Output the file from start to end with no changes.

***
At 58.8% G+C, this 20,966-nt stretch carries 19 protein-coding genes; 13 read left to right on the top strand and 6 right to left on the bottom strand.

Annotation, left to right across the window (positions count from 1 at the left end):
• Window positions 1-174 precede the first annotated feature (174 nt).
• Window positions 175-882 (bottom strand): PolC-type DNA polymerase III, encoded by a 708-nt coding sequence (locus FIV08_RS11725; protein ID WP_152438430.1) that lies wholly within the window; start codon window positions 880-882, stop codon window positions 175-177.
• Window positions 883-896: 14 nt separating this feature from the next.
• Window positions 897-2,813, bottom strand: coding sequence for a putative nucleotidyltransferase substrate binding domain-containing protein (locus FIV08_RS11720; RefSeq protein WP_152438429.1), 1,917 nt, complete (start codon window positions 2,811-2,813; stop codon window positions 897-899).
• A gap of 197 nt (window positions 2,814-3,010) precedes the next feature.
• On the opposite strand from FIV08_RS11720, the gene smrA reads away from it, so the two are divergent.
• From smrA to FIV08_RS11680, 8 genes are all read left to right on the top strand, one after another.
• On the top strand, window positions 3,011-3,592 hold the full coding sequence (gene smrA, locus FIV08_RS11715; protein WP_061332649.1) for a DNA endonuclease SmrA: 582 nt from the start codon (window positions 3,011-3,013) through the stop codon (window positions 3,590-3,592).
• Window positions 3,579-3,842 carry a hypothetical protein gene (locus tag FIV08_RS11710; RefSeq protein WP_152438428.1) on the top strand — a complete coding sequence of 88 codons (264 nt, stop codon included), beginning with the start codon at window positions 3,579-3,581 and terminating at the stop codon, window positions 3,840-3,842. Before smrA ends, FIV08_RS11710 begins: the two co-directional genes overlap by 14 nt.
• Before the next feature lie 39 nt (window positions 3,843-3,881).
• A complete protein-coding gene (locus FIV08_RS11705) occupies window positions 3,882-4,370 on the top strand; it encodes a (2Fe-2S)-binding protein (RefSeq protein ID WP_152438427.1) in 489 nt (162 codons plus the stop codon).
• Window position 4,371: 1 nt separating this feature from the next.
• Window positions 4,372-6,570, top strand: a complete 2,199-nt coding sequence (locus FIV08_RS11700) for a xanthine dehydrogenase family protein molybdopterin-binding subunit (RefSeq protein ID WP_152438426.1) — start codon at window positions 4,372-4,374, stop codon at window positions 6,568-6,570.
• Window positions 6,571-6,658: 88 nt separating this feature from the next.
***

At 58.8% G+C, this 20,966-nt stretch carries 19 protein-coding genes; 13 read left to right on the top strand and 6 right to left on the bottom strand.

Annotation, left to right across the window (positions count from 1 at the left end):
• Window positions 1-174 precede the first annotated feature (174 nt).
• Window positions 175-882 (bottom strand): PolC-type DNA polymerase III, encoded by a 708-nt coding sequence (locus FIV08_RS11725; protein ID WP_152438430.1) that lies wholly within the window; start codon window positions 880-882, stop codon window positions 175-177.
• Window positions 883-896: 14 nt separating this feature from the next.
• Window positions 897-2,813, bottom strand: coding sequence for a putative nucleotidyltransferase substrate binding domain-containing protein (locus FIV08_RS11720; RefSeq protein WP_152438429.1), 1,917 nt, complete (start codon window positions 2,811-2,813; stop codon window positions 897-899).
• A gap of 197 nt (window positions 2,814-3,010) precedes the next feature.
• On the opposite strand from FIV08_RS11720, the gene smrA reads away from it, so the two are divergent.
• From smrA to FIV08_RS11680, 8 genes are all read left to right on the top strand, one after another.
• On the top strand, window positions 3,011-3,592 hold the full coding sequence (gene smrA, locus FIV08_RS11715; protein WP_061332649.1) for a DNA endonuclease SmrA: 582 nt from the start codon (window positions 3,011-3,013) through the stop codon (window positions 3,590-3,592).
• Window positions 3,579-3,842 carry a hypothetical protein gene (locus tag FIV08_RS11710; RefSeq protein WP_152438428.1) on the top strand — a complete coding sequence of 88 codons (264 nt, stop codon included), beginning with the start codon at window positions 3,579-3,581 and terminating at the stop codon, window positions 3,840-3,842. Before smrA ends, FIV08_RS11710 begins: the two co-directional genes overlap by 14 nt.
• Before the next feature lie 39 nt (window positions 3,843-3,881).
• A complete protein-coding gene (locus FIV08_RS11705) occupies window positions 3,882-4,370 on the top strand; it encodes a (2Fe-2S)-binding protein (RefSeq protein ID WP_152438427.1) in 489 nt (162 codons plus the stop codon).
• Window position 4,371: 1 nt separating this feature from the next.
• Window positions 4,372-6,570, top strand: a complete 2,199-nt coding sequence (locus FIV08_RS11700) for a xanthine dehydrogenase family protein molybdopterin-binding subunit (RefSeq protein ID WP_152438426.1) — start codon at window positions 4,372-4,374, stop codon at window positions 6,568-6,570.
• Window positions 6,571-6,658: 88 nt separating this feature from the next.